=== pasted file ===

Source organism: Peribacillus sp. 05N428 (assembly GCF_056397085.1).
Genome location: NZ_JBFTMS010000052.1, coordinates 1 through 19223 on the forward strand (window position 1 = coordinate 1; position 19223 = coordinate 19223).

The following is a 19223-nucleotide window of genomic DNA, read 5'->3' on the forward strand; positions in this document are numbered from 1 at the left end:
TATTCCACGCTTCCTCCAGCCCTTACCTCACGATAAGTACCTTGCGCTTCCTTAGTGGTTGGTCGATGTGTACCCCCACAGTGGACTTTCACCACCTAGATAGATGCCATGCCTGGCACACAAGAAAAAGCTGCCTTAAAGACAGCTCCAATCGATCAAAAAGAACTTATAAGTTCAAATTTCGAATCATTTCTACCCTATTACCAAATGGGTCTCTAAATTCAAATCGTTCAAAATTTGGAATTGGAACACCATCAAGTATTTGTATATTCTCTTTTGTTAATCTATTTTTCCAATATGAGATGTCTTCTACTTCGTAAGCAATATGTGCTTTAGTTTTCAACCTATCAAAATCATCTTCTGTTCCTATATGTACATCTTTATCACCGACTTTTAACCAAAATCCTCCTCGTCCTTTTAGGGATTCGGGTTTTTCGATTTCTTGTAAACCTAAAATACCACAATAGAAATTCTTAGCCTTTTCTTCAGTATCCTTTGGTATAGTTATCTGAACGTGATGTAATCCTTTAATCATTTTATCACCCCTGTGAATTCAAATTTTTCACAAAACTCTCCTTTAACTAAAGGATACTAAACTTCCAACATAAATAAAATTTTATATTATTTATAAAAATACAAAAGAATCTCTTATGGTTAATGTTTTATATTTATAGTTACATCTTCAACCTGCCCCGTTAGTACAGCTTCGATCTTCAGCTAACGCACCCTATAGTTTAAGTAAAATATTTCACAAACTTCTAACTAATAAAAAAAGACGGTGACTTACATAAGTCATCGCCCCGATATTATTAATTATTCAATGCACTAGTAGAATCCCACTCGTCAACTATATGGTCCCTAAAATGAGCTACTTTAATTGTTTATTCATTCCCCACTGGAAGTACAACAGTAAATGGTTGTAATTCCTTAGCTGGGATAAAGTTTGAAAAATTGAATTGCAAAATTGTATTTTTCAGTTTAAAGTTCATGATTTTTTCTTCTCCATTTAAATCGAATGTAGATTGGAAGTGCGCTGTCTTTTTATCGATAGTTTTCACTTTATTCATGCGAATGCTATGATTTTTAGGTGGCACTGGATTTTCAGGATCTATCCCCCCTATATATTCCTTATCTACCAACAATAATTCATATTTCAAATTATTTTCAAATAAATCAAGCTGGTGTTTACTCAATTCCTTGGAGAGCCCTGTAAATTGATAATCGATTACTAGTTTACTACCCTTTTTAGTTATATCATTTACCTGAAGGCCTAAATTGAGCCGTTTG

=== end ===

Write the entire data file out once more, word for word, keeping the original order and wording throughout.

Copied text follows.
Source organism: Peribacillus sp. 05N428 (assembly GCF_056397085.1).
Genome location: NZ_JBFTMS010000052.1, coordinates 1 through 19223 on the forward strand (window position 1 = coordinate 1; position 19223 = coordinate 19223).

The following is a 19223-nucleotide window of genomic DNA, read 5'->3' on the forward strand; positions in this document are numbered from 1 at the left end:
TATTCCACGCTTCCTCCAGCCCTTACCTCACGATAAGTACCTTGCGCTTCCTTAGTGGTTGGTCGATGTGTACCCCCACAGTGGACTTTCACCACCTAGATAGATGCCATGCCTGGCACACAAGAAAAAGCTGCCTTAAAGACAGCTCCAATCGATCAAAAAGAACTTATAAGTTCAAATTTCGAATCATTTCTACCCTATTACCAAATGGGTCTCTAAATTCAAATCGTTCAAAATTTGGAATTGGAACACCATCAAGTATTTGTATATTCTCTTTTGTTAATCTATTTTTCCAATATGAGATGTCTTCTACTTCGTAAGCAATATGTGCTTTAGTTTTCAACCTATCAAAATCATCTTCTGTTCCTATATGTACATCTTTATCACCGACTTTTAACCAAAATCCTCCTCGTCCTTTTAGGGATTCGGGTTTTTCGATTTCTTGTAAACCTAAAATACCACAATAGAAATTCTTAGCCTTTTCTTCAGTATCCTTTGGTATAGTTATCTGAACGTGATGTAATCCTTTAATCATTTTATCACCCCTGTGAATTCAAATTTTTCACAAAACTCTCCTTTAACTAAAGGATACTAAACTTCCAACATAAATAAAATTTTATATTATTTATAAAAATACAAAAGAATCTCTTATGGTTAATGTTTTATATTTATAGTTACATCTTCAACCTGCCCCGTTAGTACAGCTTCGATCTTCAGCTAACGCACCCTATAGTTTAAGTAAAATATTTCACAAACTTCTAACTAATAAAAAAAGACGGTGACTTACATAAGTCATCGCCCCGATATTATTAATTATTCAATGCACTAGTAGAATCCCACTCGTCAACTATATGGTCCCTAAAATGAGCTACTTTAATTGTTTATTCATTCCCCACTGGAAGTACAACAGTAAATGGTTGTAATTCCTTAGCTGGGATAAAGTTTGAAAAATTGAATTGCAAAATTGTATTTTTCAGTTTAAAGTTCATGATTTTTTCTTCTCCATTTAAATCGAATGTAGATTGGAAGTGCGCTGTCTTTTTATCGATAGTTTTCACTTTATTCATGCGAATGCTATGATTTTTAGGTGGCACTGGATTTTCAGGATCTATCCCCCCTATATATTCCTTATCTACCAACAATAATTCATATTTCAAATTATTTTCAAATAAATCAAGCTGGTGTTTACTCAATTCCTTGGAGAGCCCTGTAAATTGATAATCGATTACTAGTTTACTACCCTTTTTAGTTATATCATTTACCTGAAGGCCTAAATTGAGCCGTTTG